talk over Larry Munson during an interview. He won’t snap at you – he’s
not a mean person, but you may miss a tidbit of information he’s gathered
during his Hall of Fame career in broadcasting.
the voice of the Dawgs for the last four-plus decades, retired in September and
Dean Legge takes a look back at his legendary lifetime.
Wildlife and wind – Munson’s early
“I don’t have much of an idea why I
decided to go to radio school. I was home and they gave you $200 for discharge
pay (Munson was a medic in the Army). I heard a commercial on a radio station
literally begging for announcers. All the guys that used to work in radio had
gone to war and no one was home yet. There were radio schools popping up
everywhere, so I went to one of those and it cost me my $200. They guaranteed
you a job, though, and I got a job out of it,” said Munson.
Munson, a Minnesota native, was off
to the West to start his career in radio. His first job was in Devil’s Lake,
North Dakota. But he soon moved on.
“I wanted to do sports,” he said.
“So I took a job out in Cheyenne, Wyoming.”
“Wyoming was different from
anywhere. The wind was one factor; and the cold, I thought, was worse than
Minnesota because we did a lot of games – there were no press boxes when
you did high school and stuff – sometimes we just had a card table down
on the sideline; there were no bleachers. We would wrap up in blankets we had
taken out of the motel room. The wind would be blowing snow sideways, and it
was really cold.”
Munson, who had never been in a
place like Wyoming, was taken aback by the view, but sometimes the view was
“Wyoming was a beautiful, stunning
state – it was just stunning. You saw so much wildlife; you had to be
careful driving all of the time because the deer or the antelope were in big
groups, and sometimes they were walking right down the road. There were no
expressways built yet, so you really got to see a lot of wildlife.”
who is a passionate fisherman to this day, tried to get used to the type of
fish coming from the western streams, but the size of the fish was too much to
“I tried to get myself into trout
fishing,” Munson admitted, “but I couldn’t, because the trout were so small
that it really bothered me. I didn’t have a lot of interest in that; it’s just
that while you were trout fishing you were looking at such great scenery
– including the stream itself. Wyoming was a heck of a beautiful state.”
While in Wyoming, Munson met one of
the most famous announcers ever – Curt Gowdy – who gave him advice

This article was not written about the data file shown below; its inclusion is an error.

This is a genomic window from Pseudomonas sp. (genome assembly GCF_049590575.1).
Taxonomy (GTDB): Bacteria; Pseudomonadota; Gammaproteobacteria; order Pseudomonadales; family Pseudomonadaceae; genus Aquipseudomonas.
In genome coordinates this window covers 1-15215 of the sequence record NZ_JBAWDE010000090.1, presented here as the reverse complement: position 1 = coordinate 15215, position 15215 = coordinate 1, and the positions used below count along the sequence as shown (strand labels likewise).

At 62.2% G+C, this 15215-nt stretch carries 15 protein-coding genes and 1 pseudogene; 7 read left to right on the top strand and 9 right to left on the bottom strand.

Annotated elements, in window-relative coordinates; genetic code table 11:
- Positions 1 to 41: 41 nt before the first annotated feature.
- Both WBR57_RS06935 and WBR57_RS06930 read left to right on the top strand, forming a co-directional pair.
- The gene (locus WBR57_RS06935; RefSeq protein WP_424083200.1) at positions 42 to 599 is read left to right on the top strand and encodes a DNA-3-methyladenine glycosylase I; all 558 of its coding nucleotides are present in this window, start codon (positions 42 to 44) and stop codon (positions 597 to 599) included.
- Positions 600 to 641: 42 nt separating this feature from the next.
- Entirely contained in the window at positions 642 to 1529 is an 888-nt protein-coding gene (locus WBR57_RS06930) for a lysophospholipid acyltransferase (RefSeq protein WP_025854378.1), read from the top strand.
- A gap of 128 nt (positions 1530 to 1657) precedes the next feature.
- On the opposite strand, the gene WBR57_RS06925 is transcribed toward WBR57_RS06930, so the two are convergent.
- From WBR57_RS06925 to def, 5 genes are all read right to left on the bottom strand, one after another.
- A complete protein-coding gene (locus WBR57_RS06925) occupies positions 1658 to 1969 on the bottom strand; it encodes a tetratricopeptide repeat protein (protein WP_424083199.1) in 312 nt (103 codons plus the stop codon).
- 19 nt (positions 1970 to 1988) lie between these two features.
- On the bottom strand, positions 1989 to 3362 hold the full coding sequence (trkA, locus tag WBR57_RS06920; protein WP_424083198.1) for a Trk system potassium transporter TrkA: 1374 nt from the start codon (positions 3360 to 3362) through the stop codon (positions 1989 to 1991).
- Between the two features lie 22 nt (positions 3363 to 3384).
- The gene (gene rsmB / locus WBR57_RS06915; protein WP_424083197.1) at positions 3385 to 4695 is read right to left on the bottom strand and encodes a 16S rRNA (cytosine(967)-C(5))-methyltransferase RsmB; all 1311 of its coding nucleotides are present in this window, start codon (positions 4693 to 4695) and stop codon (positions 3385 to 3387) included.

that changed his life.
“The guy whose job I accidentally
took in Wyoming had moved on to the Yankees – and that was Curt Gowdy
–he told me that I would never make any money unless I got into
baseball,” Munson said. “He told me how to find a baseball job – where to
look. I found a AA Minor League baseball job, and I just took off for
Nashville. It was the Nashville Vols. Immediately I doubled or tripled my
salary because you are talking about 154 baseball games every year added onto
what you were currently doing, so you were doing games all of the time.”
had just come from a part of the country whose trouble was weather. When he
arrived in the South, Munson stepped into a place that was dealing with its own
“I remember when I got off the
train in Nashville I saw a sign on a water fountain – ‘FOR WHITES ONLY’. I
saw signs on restrooms in the railroad depot. I had never seen the black and
the white signs before,” said Munson of the Jim Crow laws in Nashville when he
arrived. The new surroundings didn’t detract Munson from his goals in
“I started Vandy basketball
immediately. Nobody had ever broadcast those games anywhere ever. I had been
doing Wyoming basketball for two winters, and I saw how big basketball was in
Wyoming. They had a huge field house even way back then. Basketball had the
whole state tied up because the football team couldn’t win a game. The
basketball team was pretty special,” he said.
Munson convinced the owner of the
Nashville radio station that Vanderbilt basketball could be just as big as
Wyoming basketball was out west.
“I talked the guy that owned the
radio station in Nashville into (broadcasting Vanderbilt) basketball. It was
the only college in the town. He was all for it because he was an alumnus, and
that’s what we did. We got lucky because they had never even had guys on
scholarship. Right at that time they decided they would start to meaten things
up and they went out and got five scholarship players. Overnight, Vanderbilt
was trying to challenge Kentucky.
The town went nuts,” he said.
Soon thereafter, Munson got the chance
of a lifetime. The Milwaukee Braves were leaving Wisconsin and coming down
south to Atlanta. It was something that Munson’s idols Curt Gowdy and Mel Allen
had successfully done – moved from a starting job in radio to a
play-by-play position for a major league baseball team.
“The Braves brought me down to
Atlanta,” said Munson. “All of us that came down for the Braves were from the
Atlanta’s players back then were a
who’s who of big names in today’s baseball world. Hank Aaron, Joe Torre, and Phillipe